Phil Dirt - Reverb Central - PO Box 1609, Felton, CA 95018-1609 USA Collection: Rock Instrumental Classics Volume 4: Soul
|Volume 4 of Rhino's instrumental series focuses on the soul singles. A few of these tracks found their way into surfband sets, and some are just too cool to ignore. I'm always a sucker for any release including the mondo cool "El Watusi" by Ray Barretto y Su Charanga Moderna.|
Picks: Grazing In The Grass, The Horse, Soul Twist, Last Night, The 'In' Crowd, Soul Finger, Soul Makossa, Twine Time, Soulful Strut, Hang 'Em High, Mercy, Mercy, Mercy, El Watusi, Watermelon Man, Viva Tirado - Part I, Hip Hug Her, Wack Wack, Time Is Tight
Track by Track Review
Mid tempo liquid suave oozes from every pore of High Masekela's saucy "Grazing In The Grass." Horn lead with great percussion.
Within' it's bounds, this is a fun track, but it's lack of melody and pre-disco basis leaves this in the dust. It's essentially a backtrack waiting for a vocal.
Saxman King Curtis had a few hits. This made a minor splash on the charts, with its raspy sax and rolling beat.
Sock Hop R&B (Instrumental)
This musta been one of the main influences on the creation of the Blues Brothers. It has that primal R&B grunting rhythm and a soulful Memphis style organ. Ultra simple and repetitious, but it reigned at frat parties and on the radio going into the news.
The 'In' Crowd
Easy Jazz (Instrumental)
Ramsey Lewis' easy piano jazz grooves proved hit worthy several times in the early sixties. Dobie Grey hit with "The In Crowd," and it was often covered, as here. For my money, this is relatively uninspired and forgettable.
Big time party fun, with party shouting in the background. "Soul Finger" was a frat party standard. Everyone argued what the "soul finger" was, but alas, it was left up to the punters. A great hook bridge and sing-a-long ready chant, plus show off lines and a pumped beat... well, a pint or two and this is as goods as it gets.
A disco beat, one note lines, distant chants of the title, and the dance clubs loved it... nothing to obscure the dance beat. I always thought it was a very poor second to the much more interesting "El Watusi" from Ray Barretto.
Occupying a space somewhere between the soul of James Brown and the Memphis pre-funk of Booker T. and the MG's, this single grooves and writhes. The "Twine" was a dance. The song was a hit.
Another remake... I'm sure at least the janitor from the original lineup is here, but who really cares. Very safe and boring.
This is a haunting and soulful groove on the Enio Morricone classic. Transported to keyboard from guitar, it becomes something completely different. Saucy and cool.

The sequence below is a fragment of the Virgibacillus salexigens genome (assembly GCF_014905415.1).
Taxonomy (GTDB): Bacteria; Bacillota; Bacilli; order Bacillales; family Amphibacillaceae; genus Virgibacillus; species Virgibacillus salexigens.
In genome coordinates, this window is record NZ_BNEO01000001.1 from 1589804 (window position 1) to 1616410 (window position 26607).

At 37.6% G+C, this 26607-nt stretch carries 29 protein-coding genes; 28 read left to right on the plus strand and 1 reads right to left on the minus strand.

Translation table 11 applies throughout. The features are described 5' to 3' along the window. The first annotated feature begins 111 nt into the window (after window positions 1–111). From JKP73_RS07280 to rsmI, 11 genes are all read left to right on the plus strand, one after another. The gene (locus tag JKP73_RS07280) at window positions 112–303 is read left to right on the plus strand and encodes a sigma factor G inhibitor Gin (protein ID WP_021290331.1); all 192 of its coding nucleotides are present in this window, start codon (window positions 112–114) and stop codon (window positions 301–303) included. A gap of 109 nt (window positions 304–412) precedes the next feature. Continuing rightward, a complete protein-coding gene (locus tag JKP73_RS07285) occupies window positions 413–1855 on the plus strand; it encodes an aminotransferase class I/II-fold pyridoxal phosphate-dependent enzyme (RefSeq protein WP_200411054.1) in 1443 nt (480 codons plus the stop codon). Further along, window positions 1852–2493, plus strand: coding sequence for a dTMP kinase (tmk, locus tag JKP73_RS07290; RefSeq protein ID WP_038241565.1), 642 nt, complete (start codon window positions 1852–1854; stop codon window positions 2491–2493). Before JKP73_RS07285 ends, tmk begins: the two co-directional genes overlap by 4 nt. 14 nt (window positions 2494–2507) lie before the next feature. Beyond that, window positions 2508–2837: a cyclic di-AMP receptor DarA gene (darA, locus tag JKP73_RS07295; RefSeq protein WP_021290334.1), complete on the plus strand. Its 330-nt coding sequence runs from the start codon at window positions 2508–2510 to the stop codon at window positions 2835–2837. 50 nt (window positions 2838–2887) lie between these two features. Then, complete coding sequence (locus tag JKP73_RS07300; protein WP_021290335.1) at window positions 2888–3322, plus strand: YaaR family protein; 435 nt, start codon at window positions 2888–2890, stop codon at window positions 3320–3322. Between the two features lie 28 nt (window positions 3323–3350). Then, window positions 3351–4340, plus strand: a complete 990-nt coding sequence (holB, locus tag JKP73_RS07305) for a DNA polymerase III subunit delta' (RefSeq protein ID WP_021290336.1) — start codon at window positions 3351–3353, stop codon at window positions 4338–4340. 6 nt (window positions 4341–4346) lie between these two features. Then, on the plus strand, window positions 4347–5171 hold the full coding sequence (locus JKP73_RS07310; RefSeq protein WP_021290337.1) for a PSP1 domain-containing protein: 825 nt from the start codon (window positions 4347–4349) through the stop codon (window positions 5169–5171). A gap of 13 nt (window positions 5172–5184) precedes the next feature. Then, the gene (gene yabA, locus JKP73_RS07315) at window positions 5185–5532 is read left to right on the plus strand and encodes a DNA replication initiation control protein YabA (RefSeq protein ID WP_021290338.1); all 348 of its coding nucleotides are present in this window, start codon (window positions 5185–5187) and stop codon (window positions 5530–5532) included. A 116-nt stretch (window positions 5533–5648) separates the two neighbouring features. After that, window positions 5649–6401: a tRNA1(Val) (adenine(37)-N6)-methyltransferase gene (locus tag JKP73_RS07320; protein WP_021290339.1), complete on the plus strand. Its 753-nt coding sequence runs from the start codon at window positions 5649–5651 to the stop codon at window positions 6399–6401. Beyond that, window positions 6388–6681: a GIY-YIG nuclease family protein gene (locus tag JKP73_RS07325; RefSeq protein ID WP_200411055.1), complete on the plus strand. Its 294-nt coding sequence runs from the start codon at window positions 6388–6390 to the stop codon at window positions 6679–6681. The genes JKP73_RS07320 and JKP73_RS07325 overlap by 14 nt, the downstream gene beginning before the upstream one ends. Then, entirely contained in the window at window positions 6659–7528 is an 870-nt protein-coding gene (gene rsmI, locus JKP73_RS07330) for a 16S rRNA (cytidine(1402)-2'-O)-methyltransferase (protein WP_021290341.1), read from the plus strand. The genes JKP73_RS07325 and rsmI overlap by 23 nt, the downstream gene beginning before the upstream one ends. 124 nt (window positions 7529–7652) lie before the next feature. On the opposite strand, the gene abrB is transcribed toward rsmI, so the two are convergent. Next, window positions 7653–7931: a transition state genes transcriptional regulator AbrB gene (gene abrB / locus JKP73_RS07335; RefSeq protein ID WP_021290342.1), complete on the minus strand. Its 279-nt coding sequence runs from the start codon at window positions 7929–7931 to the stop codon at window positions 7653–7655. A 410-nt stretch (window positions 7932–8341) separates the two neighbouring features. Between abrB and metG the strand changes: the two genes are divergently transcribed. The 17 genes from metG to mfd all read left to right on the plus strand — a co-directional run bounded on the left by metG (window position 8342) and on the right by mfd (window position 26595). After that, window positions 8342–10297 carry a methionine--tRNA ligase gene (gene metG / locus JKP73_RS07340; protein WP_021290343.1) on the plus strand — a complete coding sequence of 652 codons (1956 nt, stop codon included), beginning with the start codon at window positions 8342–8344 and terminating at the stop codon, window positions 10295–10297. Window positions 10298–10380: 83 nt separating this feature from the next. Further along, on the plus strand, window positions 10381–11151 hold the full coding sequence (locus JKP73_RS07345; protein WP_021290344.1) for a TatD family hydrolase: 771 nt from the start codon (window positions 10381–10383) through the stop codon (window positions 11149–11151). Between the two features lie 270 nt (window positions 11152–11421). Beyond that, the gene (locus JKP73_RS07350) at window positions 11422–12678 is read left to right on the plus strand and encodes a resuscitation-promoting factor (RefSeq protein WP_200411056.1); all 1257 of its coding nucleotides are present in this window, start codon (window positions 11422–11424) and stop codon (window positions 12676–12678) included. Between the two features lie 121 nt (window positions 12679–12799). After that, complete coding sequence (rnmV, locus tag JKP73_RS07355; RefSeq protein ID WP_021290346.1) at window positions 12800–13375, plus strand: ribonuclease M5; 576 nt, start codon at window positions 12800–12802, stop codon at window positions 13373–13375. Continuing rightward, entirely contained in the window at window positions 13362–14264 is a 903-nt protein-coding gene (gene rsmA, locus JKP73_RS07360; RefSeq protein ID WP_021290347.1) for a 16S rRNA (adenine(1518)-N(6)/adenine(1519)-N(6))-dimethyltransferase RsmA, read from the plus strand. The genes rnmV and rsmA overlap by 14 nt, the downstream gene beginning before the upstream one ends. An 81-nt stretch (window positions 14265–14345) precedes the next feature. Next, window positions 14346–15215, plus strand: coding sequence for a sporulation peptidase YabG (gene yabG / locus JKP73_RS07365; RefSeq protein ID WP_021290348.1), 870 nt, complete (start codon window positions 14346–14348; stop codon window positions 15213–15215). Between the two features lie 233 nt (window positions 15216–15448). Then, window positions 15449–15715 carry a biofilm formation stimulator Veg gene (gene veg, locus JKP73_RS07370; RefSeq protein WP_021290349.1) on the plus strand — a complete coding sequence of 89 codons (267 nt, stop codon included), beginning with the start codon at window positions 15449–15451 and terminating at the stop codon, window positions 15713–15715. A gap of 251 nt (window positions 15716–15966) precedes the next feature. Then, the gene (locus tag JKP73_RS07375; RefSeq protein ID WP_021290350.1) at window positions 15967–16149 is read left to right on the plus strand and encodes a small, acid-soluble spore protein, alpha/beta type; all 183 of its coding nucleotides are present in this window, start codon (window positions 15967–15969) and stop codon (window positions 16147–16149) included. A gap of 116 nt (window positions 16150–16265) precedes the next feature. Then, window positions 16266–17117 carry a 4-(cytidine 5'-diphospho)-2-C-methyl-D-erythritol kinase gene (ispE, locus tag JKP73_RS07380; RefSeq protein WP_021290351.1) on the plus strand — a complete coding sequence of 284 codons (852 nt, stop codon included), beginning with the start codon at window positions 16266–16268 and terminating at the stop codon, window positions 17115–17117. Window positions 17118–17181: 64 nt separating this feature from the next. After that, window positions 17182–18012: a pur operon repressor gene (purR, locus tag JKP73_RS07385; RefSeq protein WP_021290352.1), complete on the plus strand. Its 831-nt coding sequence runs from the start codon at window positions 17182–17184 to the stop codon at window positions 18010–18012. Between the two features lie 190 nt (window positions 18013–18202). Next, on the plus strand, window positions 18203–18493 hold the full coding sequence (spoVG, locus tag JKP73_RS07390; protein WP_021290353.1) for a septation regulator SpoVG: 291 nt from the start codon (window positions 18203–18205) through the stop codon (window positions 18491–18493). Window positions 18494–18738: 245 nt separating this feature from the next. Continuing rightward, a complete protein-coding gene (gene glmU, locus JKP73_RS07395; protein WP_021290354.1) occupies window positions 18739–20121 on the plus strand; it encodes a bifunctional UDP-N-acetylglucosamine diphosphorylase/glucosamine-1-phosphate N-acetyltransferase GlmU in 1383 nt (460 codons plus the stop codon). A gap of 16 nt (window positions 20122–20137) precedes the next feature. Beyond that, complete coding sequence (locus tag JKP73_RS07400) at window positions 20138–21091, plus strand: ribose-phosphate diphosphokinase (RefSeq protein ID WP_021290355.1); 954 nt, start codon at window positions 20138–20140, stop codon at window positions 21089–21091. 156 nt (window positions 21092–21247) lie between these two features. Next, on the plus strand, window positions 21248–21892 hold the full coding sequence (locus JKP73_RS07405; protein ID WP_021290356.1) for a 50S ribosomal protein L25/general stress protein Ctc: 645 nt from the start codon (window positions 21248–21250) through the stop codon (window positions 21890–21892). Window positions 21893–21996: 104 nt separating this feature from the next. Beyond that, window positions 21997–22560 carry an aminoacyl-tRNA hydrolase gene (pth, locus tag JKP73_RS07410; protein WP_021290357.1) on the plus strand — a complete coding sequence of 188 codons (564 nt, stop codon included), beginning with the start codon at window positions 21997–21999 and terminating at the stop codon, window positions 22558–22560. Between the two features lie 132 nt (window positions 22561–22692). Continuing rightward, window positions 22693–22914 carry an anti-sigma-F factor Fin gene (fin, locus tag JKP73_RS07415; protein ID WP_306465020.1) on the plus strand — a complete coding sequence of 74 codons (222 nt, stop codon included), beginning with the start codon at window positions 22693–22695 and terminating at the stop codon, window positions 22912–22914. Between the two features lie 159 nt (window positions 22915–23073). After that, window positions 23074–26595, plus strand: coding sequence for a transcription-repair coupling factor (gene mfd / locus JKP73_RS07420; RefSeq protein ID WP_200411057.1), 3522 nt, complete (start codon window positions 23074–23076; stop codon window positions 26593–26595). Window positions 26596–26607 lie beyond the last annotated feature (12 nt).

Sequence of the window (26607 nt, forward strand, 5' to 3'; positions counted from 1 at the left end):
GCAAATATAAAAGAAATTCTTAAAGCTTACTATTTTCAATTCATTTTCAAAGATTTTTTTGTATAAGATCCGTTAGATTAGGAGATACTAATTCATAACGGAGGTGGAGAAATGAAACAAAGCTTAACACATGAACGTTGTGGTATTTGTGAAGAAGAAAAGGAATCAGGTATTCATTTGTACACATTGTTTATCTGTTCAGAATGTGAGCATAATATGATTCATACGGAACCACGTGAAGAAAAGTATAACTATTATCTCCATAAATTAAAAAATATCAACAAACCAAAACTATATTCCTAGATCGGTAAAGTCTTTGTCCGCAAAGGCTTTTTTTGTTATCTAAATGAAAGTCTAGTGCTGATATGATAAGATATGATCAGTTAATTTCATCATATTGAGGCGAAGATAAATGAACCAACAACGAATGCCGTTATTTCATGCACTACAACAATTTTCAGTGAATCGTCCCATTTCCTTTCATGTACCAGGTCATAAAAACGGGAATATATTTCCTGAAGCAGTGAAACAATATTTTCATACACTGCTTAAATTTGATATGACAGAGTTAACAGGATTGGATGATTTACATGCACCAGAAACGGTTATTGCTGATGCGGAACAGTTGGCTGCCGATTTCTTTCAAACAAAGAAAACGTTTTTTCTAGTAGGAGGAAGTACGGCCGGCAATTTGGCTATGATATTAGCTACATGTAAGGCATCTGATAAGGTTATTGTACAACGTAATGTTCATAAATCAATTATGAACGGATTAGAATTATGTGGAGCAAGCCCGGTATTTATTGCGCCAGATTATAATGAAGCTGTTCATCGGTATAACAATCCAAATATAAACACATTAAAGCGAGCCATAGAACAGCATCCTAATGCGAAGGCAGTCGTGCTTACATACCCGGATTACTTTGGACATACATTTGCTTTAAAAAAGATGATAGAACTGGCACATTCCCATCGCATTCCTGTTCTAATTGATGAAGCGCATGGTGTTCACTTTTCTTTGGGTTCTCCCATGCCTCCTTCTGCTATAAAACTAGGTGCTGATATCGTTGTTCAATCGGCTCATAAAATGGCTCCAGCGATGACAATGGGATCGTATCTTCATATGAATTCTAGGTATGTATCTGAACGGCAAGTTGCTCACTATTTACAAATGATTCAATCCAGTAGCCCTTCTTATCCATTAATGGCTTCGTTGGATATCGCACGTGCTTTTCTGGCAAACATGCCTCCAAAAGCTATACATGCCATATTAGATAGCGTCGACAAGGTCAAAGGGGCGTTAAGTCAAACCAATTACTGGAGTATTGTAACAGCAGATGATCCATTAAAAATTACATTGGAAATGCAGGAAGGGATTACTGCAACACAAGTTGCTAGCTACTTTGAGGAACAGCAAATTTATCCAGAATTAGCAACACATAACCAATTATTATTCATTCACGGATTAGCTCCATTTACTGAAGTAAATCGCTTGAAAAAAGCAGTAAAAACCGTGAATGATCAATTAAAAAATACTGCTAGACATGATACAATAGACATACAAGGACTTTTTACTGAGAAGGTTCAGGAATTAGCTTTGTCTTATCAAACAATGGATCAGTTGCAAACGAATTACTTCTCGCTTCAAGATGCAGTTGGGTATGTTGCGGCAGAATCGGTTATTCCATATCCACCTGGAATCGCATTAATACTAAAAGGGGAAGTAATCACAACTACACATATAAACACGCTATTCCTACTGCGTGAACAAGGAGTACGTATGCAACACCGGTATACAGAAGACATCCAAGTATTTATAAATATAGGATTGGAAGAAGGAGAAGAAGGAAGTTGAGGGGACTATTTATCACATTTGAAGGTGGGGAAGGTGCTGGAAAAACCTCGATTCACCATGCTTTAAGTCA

I've long been a fan of Cannonball Adderley, ever since I first heard his infectious "Jive Samba" single on the old KDIA. "Mercy, Mercy, Mercy" moves very slowly through a simple structure, with piano featured and horns and exotic rhythms luring. The crowd at this live recording is into it for sure.
Latin Jazz (Instrumental)
I still recall how cool this sounded on KYA in '63. Bob Mitchell wondered aloud what "grande feo" meant, hoping it was within the bounds of propriety. It's a very infectious slow groove, with very cool Latin rhythms and percussion. This takes some arguing to call it an instro. Ray Barretto narrates throughout in conversational style. The banter is like a latter day "Say Man" (Bo Diddley), arguing about who is uglier while they dance the watusi. The closing line is "blah blah blah blah blah...," and perhaps that says it all.
Latin Jazz (Instrumental)
Everyone did this live. It was a big hit. Exotica bird calls, Latin horns, and an unfettered joy in the simplicity. The east LA bands especially got into it, and that meant that the surfers dug it too, 'cuz they were often seen grooving to the Rhythm Kings, the Soul Kings, the Charades, Cannibal and the Headhunters, and Thee Midnighters among others.
Latin Jazz Rock (Instrumental)
With the rise of Santana, the doors once again opened for the east LA sound. Latino rock and soul bands could make a dent. Azteca and El Chicano were perhaps most notable. "Viva Tirado - Part I" is a kinda Latin variation on Booker T. and the MG's, and it certainly has soul in that early Santana "Jingo" way.
Just shy of cutesy, this Memphis soul hit is innocently cool and catchy. More fun that great, but a model for the power of simplicity.
Spiffy fun abounds as the Young Holt Trio chants "wack - wack wack" through out the track. Just a riff and a cutesy gimmick.
It's astounding how different the music scenes were by 1969 when "Time Is Tight" hit. Contrast Jimi Hendrix, the Other Half, and the Amboy Dukes to the classic unchanging sound of Booker T. and the MG's. It might as well have been 1962 in Memphis. Soulful groove and ultra cool hooks.